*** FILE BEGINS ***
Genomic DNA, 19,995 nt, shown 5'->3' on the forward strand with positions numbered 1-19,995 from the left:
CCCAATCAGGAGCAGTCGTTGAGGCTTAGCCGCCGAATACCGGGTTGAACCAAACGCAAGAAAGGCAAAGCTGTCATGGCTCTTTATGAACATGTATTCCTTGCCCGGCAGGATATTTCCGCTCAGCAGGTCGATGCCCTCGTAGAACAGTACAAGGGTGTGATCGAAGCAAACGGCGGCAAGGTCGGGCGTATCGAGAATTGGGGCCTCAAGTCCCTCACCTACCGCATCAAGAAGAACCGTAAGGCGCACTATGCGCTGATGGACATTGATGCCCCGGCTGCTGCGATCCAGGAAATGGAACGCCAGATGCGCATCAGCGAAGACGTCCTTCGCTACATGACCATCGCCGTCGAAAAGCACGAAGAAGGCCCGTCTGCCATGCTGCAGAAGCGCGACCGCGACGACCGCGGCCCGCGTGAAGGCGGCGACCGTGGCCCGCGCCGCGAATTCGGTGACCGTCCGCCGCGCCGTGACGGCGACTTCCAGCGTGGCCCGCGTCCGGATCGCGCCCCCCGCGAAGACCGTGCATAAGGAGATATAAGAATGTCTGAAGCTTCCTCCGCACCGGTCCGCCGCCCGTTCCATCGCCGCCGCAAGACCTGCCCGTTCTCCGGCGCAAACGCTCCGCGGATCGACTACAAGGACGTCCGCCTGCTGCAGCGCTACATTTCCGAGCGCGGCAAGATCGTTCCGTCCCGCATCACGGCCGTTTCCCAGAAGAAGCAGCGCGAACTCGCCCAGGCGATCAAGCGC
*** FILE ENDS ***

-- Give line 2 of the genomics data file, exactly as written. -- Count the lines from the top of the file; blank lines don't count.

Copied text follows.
CCCAATCAGGAGCAGTCGTTGAGGCTTAGCCGCCGAATACCGGGTTGAACCAAACGCAAGAAAGGCAAAGCTGTCATGGCTCTTTATGAACATGTATTCCTTGCCCGGCAGGATATTTCCGCTCAGCAGGTCGATGCCCTCGTAGAACAGTACAAGGGTGTGATCGAAGCAAACGGCGGCAAGGTCGGGCGTATCGAGAATTGGGGCCTCAAGTCCCTCACCTACCGCATCAAGAAGAACCGTAAGGCGCACTATGCGCTGATGGACATTGATGCCCCGGCTGCTGCGATCCAGGAAATGGAACGCCAGATGCGCATCAGCGAAGACGTCCTTCGCTACATGACCATCGCCGTCGAAAAGCACGAAGAAGGCCCGTCTGCCATGCTGCAGAAGCGCGACCGCGACGACCGCGGCCCGCGTGAAGGCGGCGACCGTGGCCCGCGCCGCGAATTCGGTGACCGTCCGCCGCGCCGTGACGGCGACTTCCAGCGTGGCCCGCGTCCGGATCGCGCCCCCCGCGAAGACCGTGCATAAGGAGATATAAGAATGTCTGAAGCTTCCTCCGCACCGGTCCGCCGCCCGTTCCATCGCCGCCGCAAGACCTGCCCGTTCTCCGGCGCAAACGCTCCGCGGATCGACTACAAGGACGTCCGCCTGCTGCAGCGCTACATTTCCGAGCGCGGCAAGATCGTTCCGTCCCGCATCACGGCCGTTTCCCAGAAGAAGCAGCGCGAACTCGCCCAGGCGATCAAGCGC